"Why is my PPC campaign going downhill? I haven’t changed anything in years!"

by Reed on October 7, 2010

Last month I heard this from a friend of mine, who self-manages his PPC campaign.  He was reacting to a recent downturn in conversion rates from his Google AdWords campaign, which had historically been very profitable for his business.  Because it generated good return at the outset, he expected it should continue to do so indefinitely.  This “Set it and forget it” mentality, very prevalent among small-business PPC advertisers, might have sufficed in the adolescence of online marketing, but it definitely won’t today.

My friend failed to understand several characteristics of the online marketing space, which demands that you  update and adapt your PPC account constantly.

  • The marketplace is constantly changing. More businesses are advertising online than ever.  You likely have more competitors than you did when you set up your account, bidding on the same keywords as you are. If they are being aggressive with their bidding, your ads might be showing quite a bit lower on Google’s homepage than they were before. As hard times mandate trackable results for advertising dollars, businesses are allocating more spend online than offline, increasing the competition for precious ad space on Google.
  • You may be missing out on Google’s newest features. In the last two years, Google has beefed up their PPC environment for advertisers with Ad Extensions, Demographic Bidding, Remarketing Audiences, Product Ads, and much more.  Your bigger competitors are certainly taking advantages of these, leaving your quaint, old ads in the dust.
  • User behavior provides valuable data on how effective your ads are. After only weeks of setting up your account, CTR (click-through-rate) data gives you valuable insight on what sort of language is appealing to users. If you’re running a few different ad variations at once (which you definitely should be), it’s easy to see which ads are more effective and which are less. Low CTR will lower your ads’ quality scores; Google now uses quality scores as well as bids to determine your CPC, so low CTR ads will literally cost you.

So, log-in to AdWords often and,

  • Review ad performance. This is very easy in the Google AdWords Interface.  Going adgroup-by-adgroup, review all of your ads every few weeks. Overwrite ads with low CTR with new variations of the high CTR ads. Consider running a promotion to pique users’ interest.
  • Check out other ads in your industry. Your competitors are checking out your ads and writing more persuasive ones; you should do the same. Check out the wording of your competition’s ads; urgent, compelling wording has been shown to be highly effective in getting users to click-through. You only get 70 short characters; don’t waste them describing the sterile details of your products, but rather how your great products will make them feel. Don’t forget to test different landing pages, too.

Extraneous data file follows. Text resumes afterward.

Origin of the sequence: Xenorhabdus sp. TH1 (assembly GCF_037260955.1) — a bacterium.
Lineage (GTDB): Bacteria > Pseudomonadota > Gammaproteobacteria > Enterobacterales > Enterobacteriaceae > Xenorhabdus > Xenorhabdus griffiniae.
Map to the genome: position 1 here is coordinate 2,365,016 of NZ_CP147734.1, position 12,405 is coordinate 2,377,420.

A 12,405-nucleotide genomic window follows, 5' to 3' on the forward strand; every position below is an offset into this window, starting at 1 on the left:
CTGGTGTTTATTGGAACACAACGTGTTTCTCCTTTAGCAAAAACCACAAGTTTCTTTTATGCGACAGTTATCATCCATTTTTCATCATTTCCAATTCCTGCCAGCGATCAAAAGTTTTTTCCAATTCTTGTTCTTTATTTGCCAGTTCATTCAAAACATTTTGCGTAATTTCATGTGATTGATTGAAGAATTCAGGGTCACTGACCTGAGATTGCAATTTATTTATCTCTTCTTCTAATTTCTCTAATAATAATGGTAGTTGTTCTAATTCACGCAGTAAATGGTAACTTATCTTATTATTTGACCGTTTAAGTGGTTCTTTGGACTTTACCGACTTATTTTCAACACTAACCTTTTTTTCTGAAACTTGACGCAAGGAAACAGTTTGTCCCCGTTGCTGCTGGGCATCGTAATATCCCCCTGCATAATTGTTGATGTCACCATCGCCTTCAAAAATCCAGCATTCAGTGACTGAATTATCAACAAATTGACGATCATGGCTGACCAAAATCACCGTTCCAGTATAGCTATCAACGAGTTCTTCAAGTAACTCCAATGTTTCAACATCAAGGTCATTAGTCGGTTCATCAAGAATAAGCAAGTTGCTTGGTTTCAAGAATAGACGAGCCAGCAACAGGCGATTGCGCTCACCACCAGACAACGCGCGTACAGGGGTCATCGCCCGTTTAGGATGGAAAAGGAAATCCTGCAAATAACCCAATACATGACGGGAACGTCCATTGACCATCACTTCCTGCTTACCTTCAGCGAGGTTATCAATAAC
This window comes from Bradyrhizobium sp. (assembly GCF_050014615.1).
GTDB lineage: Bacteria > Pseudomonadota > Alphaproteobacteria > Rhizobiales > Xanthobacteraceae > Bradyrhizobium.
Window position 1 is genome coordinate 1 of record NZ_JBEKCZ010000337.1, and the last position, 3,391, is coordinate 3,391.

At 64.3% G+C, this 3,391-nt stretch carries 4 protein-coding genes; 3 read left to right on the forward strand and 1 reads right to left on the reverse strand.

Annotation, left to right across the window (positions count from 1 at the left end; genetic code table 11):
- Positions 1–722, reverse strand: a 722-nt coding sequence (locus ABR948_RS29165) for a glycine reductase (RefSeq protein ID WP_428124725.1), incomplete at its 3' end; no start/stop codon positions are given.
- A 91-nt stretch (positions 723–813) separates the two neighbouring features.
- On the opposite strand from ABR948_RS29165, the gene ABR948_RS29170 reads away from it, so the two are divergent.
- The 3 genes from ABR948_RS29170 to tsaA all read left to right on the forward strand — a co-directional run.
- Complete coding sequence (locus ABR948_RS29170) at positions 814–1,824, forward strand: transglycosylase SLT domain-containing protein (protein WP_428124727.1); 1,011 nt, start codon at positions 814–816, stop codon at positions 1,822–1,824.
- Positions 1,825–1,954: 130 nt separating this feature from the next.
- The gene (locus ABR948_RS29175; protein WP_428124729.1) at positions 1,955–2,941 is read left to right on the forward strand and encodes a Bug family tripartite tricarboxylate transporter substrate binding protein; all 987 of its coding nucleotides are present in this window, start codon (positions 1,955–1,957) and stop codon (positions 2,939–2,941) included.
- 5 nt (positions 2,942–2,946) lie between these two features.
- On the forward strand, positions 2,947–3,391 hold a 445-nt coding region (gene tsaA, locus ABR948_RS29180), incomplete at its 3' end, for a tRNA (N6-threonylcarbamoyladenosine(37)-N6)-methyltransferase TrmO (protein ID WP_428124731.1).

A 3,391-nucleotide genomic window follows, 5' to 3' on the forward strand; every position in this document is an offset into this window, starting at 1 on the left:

• Adjust keyword bids. Increased competition might demand that you need to bid higher in order to keep the same positioning. Also, you might be over-paying for spot #1 when your ad could be much more profitable in positions #2 or #3.  Take a few weeks or months to test different positions.
  • Review search queries. Google’s Search Query report shows you the longer keywords users are searching for which trigger your ad.  If you are bidding on “used DVDS” and get a lot of users who searched for “foreign used DVDs”, you should add that longer keyword to your campaign, as long-tail keywords are almost always less expensive, making your campaign that much more profitable. If you don’t carry foreign DVDs, then add “foreign” to your negative keyword list to prevent those costly clicks.
  • Add new products. Has your product inventory changed? Often business are surprised by what “takes off” online, so it might be worth it to test running your entire product catalog.
  • Stay up-to-date. Familiarize yourself with all the new ways Google lets you manage your campaigns, target specific audiences, and add some pizzazz to your ads.

If all of this feels to daunting, consider having a professional manage your campaign for you. HEROweb originally launched its marketing department because of the great interest our clients had in marketing with Google, but little time they had to pursue it on their own.

Now is not the time to maintain the status-quo, but invest time and attention on advancing a fresh, relevant PPC campaign. Great results are at your fingertips!

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  • Errkul
  • i was thinking some thing from much time, that as with the passage of time every thing go with a change,, and if we change our high competative keywords, wt will happend, offcourse our ranking will come down,, but if marketing give this keyword some other name thn we must go with it,,, now confuse with it..

  • Karun

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